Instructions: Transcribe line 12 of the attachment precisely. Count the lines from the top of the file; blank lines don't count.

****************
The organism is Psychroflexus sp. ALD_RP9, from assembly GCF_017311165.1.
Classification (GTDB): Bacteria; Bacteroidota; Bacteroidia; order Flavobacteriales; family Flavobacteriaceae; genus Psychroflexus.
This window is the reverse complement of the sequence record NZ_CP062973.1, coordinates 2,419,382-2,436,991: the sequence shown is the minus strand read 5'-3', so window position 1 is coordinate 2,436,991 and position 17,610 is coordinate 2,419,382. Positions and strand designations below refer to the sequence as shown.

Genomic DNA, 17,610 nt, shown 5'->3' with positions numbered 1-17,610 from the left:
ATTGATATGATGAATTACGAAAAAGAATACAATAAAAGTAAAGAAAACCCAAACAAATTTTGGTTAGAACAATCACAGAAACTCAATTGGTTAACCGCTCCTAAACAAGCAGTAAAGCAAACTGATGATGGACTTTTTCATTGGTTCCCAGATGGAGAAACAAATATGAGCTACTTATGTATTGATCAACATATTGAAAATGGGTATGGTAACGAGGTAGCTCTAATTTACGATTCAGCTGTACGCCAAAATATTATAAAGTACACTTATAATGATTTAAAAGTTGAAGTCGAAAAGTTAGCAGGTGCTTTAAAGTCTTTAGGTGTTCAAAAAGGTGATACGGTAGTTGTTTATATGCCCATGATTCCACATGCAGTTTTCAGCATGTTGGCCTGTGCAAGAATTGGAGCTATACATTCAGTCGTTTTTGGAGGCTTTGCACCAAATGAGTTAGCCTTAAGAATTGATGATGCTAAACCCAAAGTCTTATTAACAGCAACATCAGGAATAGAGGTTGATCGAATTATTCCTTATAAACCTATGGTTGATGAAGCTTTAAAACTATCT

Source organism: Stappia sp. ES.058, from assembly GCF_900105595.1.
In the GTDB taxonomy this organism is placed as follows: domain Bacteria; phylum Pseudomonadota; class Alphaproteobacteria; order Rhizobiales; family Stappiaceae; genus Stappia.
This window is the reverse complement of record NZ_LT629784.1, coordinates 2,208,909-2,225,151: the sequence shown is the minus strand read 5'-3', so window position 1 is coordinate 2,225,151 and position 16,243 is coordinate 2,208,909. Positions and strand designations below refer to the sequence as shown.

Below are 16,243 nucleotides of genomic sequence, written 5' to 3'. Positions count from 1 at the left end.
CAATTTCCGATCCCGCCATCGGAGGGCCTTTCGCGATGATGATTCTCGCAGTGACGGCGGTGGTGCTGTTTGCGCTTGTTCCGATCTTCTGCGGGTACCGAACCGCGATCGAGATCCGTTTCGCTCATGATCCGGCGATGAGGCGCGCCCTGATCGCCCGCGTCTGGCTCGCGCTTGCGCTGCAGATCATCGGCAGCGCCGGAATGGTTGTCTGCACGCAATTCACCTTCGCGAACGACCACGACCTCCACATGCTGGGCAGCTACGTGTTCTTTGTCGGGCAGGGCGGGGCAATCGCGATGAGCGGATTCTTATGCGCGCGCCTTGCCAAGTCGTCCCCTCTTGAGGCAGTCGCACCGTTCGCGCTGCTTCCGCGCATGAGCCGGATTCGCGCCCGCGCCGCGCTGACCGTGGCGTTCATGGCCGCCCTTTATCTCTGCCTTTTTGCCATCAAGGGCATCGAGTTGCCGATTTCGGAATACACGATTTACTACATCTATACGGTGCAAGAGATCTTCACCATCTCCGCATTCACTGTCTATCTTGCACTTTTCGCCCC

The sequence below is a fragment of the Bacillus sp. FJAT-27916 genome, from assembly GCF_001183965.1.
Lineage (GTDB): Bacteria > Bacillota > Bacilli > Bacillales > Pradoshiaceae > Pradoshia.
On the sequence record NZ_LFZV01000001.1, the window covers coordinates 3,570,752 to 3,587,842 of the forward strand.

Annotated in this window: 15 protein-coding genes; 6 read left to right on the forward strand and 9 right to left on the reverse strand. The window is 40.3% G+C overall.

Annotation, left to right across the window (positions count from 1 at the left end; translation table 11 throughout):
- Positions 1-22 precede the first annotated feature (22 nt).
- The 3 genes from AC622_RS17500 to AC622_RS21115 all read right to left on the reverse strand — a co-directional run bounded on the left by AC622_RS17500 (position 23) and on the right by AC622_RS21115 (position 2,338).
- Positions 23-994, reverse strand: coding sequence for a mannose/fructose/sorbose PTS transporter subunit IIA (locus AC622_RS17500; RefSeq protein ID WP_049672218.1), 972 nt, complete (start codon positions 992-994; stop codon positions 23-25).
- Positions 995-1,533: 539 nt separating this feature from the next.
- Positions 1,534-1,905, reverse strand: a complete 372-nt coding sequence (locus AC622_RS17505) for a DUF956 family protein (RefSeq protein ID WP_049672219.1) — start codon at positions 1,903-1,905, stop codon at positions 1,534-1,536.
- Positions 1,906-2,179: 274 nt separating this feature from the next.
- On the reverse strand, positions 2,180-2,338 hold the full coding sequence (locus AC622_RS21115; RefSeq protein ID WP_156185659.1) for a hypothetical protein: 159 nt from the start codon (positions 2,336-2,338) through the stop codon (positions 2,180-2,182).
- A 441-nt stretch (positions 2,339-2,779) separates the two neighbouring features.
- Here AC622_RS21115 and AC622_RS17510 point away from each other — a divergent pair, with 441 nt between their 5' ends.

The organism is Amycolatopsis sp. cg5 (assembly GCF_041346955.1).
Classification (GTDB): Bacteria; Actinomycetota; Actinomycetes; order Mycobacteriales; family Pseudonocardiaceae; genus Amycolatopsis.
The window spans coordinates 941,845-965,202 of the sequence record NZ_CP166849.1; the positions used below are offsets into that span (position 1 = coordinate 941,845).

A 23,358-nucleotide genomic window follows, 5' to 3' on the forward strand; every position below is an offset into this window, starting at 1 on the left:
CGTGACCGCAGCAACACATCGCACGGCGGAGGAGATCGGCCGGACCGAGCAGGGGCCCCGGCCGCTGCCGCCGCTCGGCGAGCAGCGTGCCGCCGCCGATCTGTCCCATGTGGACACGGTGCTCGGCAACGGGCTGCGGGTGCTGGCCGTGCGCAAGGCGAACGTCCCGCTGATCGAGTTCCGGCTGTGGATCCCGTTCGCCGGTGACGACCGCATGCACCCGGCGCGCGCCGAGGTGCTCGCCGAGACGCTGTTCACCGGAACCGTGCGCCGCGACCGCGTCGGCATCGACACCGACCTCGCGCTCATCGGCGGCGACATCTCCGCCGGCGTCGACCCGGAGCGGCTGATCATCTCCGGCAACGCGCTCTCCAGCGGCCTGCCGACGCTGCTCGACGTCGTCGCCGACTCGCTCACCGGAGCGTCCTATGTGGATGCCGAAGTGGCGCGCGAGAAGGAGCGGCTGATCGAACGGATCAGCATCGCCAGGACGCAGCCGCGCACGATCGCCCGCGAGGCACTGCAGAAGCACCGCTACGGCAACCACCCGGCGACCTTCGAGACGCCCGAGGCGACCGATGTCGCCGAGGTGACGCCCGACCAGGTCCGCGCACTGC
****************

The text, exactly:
Lineage (GTDB): Bacteria > Bacillota > Bacilli > Bacillales > Pradoshiaceae > Pradoshia.